THURSDAY

My day started with some marathon training. Beth suggested heading out of the city along the canal to Damme, the town we would have gone to if we had done the bike tour. It was a long, straight, boring stretch, but good marathon prep.



Family time started with a visit to the old hospital, which houses works by Picasso and an Andy Warhol exhibit. After another lunch at the same waffle shop, we headed for Brouwerij De Halve Maan, a brewery owned by the Maes family for centuries that offered a great brewery tour. Our guide was a local woman who clearly loved here beer. We even got to go on the rooftop for a view of the city.


Again, Beth and I ditched the kids for dinner and stumbled upon another great local restaurant, Bistro Den Huzaar. We both wanted to stay out for a few drinks, so we went in search of Le Trappiste, which had been recommended to Beth and for which we had a free beer coupon from the walking tour.


I loved this place! Lots of beer options and I could order a flight of tasters.


Or maybe 2...I was trying to get to 500 unique beers after all.


Another really fun family adventure in a city I never thought I'd visit. I'd highly recommend Bruges as a stop for anyone, particularly those that love their beer.

Comments

Popular posts from this blog

A 103 Minute Gelato Tour of London

My friend Eva got into town yesterday and I happened to mention a few weeks ago about the amazing gelato tour that Beth and I did back in September 2016. Now, if you know Eva, she's a massive fan of gelato, and she's vegan, and each of the stops on the gelato tour had vegan flavors. And she can eat...A LOT!

Since I didn't have a whole lot to do at work yesterday, we decided to make our own little gelato tour, hitting my three favorite stops from the five stop tour Beth and I did.

We took the bus from St. Paul's to Savoy and began to walk to our first stop. Wait, what's that in bright orange up on the right? OMG! It's a big groups of Reese's employees giving out free peanut butter eggs! I so wanted one of their jackets and hats, but settled for a silly picture.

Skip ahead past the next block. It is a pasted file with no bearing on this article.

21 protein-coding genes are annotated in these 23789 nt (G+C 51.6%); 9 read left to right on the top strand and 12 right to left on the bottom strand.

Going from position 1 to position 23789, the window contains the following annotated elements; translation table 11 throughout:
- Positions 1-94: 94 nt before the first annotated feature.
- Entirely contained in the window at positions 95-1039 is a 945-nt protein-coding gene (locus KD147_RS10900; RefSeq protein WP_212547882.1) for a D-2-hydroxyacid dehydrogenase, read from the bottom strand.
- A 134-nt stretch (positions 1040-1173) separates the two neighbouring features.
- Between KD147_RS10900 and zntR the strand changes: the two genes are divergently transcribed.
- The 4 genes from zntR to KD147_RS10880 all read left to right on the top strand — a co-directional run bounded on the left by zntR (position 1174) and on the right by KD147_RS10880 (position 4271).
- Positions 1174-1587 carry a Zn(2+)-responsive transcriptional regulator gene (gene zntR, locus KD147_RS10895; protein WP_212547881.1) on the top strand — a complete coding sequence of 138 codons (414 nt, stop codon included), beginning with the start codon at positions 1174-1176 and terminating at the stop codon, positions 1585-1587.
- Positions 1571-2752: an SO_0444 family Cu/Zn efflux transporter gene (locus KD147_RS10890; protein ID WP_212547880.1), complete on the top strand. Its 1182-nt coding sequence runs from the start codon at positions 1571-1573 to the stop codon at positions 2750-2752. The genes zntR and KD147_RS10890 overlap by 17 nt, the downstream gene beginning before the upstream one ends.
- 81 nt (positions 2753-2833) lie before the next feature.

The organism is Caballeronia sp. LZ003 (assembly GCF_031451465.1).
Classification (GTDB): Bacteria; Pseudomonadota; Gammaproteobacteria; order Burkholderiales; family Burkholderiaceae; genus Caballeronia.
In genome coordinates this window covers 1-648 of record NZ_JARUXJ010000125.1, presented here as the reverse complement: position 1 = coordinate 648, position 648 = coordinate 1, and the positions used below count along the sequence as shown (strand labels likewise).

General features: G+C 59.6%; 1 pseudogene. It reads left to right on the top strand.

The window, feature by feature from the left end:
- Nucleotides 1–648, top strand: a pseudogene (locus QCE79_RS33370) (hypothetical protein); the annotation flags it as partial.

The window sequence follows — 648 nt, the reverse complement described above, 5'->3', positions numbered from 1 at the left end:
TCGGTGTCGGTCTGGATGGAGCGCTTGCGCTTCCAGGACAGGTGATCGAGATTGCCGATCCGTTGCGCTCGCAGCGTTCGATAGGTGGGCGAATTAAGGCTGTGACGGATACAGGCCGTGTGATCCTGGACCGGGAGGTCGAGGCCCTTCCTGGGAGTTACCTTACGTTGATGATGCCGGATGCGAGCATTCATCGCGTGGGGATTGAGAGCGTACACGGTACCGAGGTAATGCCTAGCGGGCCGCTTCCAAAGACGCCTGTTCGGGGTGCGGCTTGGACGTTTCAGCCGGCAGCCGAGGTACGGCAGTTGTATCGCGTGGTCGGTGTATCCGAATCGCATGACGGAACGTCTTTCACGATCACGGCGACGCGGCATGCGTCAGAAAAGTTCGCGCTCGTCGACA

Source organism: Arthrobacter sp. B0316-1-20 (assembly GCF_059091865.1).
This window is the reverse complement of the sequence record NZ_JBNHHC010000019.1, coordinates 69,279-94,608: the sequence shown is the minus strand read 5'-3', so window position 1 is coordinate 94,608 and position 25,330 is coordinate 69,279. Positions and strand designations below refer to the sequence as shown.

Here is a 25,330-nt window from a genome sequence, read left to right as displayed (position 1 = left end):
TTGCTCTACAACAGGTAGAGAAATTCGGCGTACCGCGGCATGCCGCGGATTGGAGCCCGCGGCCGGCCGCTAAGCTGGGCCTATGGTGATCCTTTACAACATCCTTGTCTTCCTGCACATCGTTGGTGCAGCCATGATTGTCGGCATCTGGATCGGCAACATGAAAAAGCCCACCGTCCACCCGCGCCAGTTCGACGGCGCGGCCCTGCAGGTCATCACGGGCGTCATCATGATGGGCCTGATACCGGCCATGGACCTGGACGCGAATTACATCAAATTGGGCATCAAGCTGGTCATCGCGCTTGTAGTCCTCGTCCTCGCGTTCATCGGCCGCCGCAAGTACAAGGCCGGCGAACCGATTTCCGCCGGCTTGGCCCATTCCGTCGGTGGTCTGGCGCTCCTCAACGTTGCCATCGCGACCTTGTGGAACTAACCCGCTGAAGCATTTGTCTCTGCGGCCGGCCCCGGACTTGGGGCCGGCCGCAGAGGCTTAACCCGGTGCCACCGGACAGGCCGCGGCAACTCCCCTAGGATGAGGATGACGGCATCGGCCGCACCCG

One we went to our first stop, Gelatorino in Covent Garden. This was the last stop on the tour Beth and it's authentically Italian. It remind me so much of all of the gelatorias we went to in Tus…

Race Recap: London Winter Run

Back in August when we signed up for the London Winter Run 10K, it was sunny and warm. Perhaps the race organizers do this intentionally so that people don't think about how freaking cold it can get in the depths of winter in London. Between the winds and the temps, it was a pretty brutal morning for a race with temps around 37ºF / 3ºC and winds at a gusty 12mph. However, in central London anywhere near River Thames, the winds are often much higher and race day was no exception.

The route through central London is likely what attracted 16,449 runners.


The race begins at Trafalgar Square, famous for often being the center of political demonstrations and anti-war protests.


The route heads east past the Savoy Hotel and London School of Economics, out to the Bank of England before circling back past St. Paul's Cathedral.


From there, the route heads back west to the finish, passing the London Stock Exchange and Somerset House. In the last, downhill straightaway, we passed Horse Gu…